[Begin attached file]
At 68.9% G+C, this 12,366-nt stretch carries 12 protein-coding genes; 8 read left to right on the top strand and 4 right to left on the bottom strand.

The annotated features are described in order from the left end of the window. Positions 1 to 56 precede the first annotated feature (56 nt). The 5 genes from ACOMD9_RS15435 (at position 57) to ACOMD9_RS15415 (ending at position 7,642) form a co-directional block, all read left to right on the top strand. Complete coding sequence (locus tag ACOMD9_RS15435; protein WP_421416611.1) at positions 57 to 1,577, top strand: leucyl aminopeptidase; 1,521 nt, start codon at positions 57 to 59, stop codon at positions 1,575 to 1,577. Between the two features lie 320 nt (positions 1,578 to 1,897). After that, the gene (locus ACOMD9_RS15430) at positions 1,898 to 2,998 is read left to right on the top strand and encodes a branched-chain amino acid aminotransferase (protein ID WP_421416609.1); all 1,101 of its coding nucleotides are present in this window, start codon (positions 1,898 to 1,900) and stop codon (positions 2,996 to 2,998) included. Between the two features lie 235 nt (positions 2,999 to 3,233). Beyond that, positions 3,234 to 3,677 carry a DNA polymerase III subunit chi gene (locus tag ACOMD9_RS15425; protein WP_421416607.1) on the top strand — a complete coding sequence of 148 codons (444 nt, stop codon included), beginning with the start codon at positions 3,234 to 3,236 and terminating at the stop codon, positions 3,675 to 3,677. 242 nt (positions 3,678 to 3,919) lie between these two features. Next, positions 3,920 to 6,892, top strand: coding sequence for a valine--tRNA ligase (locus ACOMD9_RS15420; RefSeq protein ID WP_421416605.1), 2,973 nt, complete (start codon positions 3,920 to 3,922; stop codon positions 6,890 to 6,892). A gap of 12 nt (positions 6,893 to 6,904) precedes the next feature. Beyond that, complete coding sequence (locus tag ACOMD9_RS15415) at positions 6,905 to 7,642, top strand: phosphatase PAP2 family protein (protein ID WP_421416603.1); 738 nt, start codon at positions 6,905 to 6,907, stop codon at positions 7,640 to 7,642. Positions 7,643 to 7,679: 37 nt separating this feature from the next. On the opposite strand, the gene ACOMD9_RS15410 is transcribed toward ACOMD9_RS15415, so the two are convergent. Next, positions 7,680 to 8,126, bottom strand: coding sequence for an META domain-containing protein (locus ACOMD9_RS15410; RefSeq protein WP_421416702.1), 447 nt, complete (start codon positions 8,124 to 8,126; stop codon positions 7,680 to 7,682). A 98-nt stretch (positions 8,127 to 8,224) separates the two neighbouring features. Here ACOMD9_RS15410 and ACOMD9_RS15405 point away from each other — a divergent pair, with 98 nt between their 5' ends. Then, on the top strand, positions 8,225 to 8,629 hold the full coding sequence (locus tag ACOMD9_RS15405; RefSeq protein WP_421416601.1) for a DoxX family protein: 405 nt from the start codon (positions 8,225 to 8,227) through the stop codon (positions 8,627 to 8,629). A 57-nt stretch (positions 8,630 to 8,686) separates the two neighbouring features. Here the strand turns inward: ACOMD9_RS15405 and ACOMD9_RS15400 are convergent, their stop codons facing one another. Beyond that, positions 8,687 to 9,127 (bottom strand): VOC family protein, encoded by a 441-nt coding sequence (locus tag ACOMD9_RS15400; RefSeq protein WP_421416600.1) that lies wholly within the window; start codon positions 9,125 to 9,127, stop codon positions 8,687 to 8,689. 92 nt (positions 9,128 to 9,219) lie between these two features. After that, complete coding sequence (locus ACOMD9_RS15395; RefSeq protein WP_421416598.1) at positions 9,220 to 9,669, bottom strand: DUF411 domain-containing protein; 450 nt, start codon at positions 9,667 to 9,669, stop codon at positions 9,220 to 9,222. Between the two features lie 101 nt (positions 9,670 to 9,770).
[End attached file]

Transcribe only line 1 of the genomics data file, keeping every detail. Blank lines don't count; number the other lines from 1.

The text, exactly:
At 68.9% G+C, this 12,366-nt stretch carries 12 protein-coding genes; 8 read left to right on the top strand and 4 right to left on the bottom strand.